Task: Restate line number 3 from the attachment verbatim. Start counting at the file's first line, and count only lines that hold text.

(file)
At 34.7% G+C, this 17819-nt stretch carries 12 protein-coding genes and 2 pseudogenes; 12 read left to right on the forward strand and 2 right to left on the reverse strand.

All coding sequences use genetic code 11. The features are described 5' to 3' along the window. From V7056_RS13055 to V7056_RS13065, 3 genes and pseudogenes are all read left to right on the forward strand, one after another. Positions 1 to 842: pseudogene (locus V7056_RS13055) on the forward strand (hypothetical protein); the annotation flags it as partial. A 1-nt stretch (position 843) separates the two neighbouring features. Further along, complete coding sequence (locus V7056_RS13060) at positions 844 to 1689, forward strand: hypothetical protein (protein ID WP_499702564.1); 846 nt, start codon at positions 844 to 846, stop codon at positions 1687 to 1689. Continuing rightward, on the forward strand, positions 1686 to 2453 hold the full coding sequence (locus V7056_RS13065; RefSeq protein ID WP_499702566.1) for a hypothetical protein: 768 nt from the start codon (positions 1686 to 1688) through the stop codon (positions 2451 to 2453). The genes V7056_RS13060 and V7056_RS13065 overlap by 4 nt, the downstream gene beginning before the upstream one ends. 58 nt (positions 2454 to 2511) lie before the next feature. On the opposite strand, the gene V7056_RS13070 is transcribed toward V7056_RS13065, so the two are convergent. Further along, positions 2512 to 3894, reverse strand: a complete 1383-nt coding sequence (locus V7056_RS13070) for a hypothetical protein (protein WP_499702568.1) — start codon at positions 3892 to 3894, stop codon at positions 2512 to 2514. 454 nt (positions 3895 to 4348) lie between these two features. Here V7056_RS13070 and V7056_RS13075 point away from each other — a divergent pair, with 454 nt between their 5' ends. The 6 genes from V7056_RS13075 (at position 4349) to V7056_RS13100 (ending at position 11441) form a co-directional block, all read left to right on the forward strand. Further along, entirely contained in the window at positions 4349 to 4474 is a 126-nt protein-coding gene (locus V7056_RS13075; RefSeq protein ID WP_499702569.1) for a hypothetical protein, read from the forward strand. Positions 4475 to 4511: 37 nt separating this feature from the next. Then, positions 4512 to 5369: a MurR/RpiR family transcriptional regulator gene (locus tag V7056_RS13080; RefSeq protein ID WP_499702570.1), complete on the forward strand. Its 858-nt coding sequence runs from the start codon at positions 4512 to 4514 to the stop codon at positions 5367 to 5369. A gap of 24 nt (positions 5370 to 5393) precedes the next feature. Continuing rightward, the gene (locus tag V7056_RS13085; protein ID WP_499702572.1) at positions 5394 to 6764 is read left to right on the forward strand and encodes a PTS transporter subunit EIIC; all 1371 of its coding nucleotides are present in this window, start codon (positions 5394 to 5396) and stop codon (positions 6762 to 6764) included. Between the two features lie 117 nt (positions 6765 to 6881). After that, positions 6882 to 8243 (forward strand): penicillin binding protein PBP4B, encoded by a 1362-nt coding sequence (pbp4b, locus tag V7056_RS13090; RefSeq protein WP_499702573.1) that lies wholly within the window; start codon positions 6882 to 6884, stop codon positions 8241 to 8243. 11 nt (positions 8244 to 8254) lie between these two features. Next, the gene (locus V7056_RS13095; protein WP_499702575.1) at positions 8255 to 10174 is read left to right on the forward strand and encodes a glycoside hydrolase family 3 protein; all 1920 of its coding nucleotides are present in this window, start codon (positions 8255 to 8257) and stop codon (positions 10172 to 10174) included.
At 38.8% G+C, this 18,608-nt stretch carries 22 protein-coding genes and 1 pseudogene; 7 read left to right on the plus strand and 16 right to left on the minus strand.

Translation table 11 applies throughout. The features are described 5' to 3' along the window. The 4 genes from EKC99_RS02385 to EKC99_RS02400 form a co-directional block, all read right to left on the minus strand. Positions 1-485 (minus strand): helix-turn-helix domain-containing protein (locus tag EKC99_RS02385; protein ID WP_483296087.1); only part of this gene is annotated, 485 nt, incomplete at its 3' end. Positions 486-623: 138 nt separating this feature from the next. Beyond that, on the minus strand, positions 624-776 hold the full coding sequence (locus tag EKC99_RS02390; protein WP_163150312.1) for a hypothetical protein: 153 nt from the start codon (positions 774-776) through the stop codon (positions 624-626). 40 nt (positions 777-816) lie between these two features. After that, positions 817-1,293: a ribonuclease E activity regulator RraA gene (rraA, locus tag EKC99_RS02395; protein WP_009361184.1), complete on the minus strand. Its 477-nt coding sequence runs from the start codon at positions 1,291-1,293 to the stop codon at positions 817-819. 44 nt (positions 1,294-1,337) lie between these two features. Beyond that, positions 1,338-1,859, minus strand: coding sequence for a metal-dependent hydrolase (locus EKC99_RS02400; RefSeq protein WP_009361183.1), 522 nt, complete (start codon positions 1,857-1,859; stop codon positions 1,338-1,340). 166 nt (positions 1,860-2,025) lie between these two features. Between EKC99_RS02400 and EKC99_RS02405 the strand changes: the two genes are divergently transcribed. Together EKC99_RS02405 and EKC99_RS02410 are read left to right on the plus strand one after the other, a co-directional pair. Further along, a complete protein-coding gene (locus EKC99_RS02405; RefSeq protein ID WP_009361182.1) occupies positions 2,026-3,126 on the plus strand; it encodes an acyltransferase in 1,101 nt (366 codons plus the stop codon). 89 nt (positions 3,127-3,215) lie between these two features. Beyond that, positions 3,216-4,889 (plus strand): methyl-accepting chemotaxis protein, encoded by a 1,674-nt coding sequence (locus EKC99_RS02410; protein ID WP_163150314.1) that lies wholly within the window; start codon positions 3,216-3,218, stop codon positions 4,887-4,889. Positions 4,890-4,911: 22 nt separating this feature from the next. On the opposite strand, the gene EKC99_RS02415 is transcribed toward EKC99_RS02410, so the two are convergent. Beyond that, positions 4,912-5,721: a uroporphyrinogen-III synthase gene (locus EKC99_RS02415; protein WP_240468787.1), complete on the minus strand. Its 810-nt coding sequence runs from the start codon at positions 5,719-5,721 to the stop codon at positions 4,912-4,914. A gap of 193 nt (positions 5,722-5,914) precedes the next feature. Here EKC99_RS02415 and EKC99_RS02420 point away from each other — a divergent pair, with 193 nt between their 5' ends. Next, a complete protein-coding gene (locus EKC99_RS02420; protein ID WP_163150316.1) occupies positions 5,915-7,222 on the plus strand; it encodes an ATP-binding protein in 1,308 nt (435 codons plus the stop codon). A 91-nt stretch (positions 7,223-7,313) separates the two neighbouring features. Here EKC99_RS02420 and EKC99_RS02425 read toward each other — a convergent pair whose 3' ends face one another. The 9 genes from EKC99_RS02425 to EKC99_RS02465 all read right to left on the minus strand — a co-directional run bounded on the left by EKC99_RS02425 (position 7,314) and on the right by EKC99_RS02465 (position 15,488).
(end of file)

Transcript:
At 38.8% G+C, this 18,608-nt stretch carries 22 protein-coding genes and 1 pseudogene; 7 read left to right on the plus strand and 16 right to left on the minus strand.